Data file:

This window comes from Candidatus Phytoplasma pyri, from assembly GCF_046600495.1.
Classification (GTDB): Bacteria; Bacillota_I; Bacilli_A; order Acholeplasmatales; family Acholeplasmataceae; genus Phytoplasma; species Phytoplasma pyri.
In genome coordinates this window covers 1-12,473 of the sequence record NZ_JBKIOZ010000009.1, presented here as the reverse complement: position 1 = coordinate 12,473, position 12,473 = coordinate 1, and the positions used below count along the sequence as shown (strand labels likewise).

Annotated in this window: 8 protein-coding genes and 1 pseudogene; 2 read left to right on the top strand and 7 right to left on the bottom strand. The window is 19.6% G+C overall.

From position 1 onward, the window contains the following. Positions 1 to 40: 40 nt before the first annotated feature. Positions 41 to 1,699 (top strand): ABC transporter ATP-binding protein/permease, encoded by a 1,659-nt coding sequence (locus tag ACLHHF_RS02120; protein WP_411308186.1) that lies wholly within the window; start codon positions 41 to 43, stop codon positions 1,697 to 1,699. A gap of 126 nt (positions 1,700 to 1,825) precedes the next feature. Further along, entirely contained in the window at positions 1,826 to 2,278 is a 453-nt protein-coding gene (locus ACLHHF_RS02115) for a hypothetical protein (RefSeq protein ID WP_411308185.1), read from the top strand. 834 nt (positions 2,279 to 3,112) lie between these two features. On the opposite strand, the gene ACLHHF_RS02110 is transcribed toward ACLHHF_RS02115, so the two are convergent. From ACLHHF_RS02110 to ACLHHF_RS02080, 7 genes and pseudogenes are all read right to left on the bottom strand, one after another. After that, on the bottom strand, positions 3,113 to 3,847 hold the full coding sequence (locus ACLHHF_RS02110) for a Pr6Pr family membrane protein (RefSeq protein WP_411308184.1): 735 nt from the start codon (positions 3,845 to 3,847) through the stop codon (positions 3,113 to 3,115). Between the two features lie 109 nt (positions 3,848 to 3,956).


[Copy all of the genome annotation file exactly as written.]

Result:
This window comes from Candidatus Phytoplasma pyri, from assembly GCF_046600495.1.
Classification (GTDB): Bacteria; Bacillota_I; Bacilli_A; order Acholeplasmatales; family Acholeplasmataceae; genus Phytoplasma; species Phytoplasma pyri.
In genome coordinates this window covers 1-12,473 of the sequence record NZ_JBKIOZ010000009.1, presented here as the reverse complement: position 1 = coordinate 12,473, position 12,473 = coordinate 1, and the positions used below count along the sequence as shown (strand labels likewise).

Annotated in this window: 8 protein-coding genes and 1 pseudogene; 2 read left to right on the top strand and 7 right to left on the bottom strand. The window is 19.6% G+C overall.

From position 1 onward, the window contains the following. Positions 1 to 40: 40 nt before the first annotated feature. Positions 41 to 1,699 (top strand): ABC transporter ATP-binding protein/permease, encoded by a 1,659-nt coding sequence (locus tag ACLHHF_RS02120; protein WP_411308186.1) that lies wholly within the window; start codon positions 41 to 43, stop codon positions 1,697 to 1,699. A gap of 126 nt (positions 1,700 to 1,825) precedes the next feature. Further along, entirely contained in the window at positions 1,826 to 2,278 is a 453-nt protein-coding gene (locus ACLHHF_RS02115) for a hypothetical protein (RefSeq protein ID WP_411308185.1), read from the top strand. 834 nt (positions 2,279 to 3,112) lie between these two features. On the opposite strand, the gene ACLHHF_RS02110 is transcribed toward ACLHHF_RS02115, so the two are convergent. From ACLHHF_RS02110 to ACLHHF_RS02080, 7 genes and pseudogenes are all read right to left on the bottom strand, one after another. After that, on the bottom strand, positions 3,113 to 3,847 hold the full coding sequence (locus ACLHHF_RS02110) for a Pr6Pr family membrane protein (RefSeq protein WP_411308184.1): 735 nt from the start codon (positions 3,845 to 3,847) through the stop codon (positions 3,113 to 3,115). Between the two features lie 109 nt (positions 3,848 to 3,956).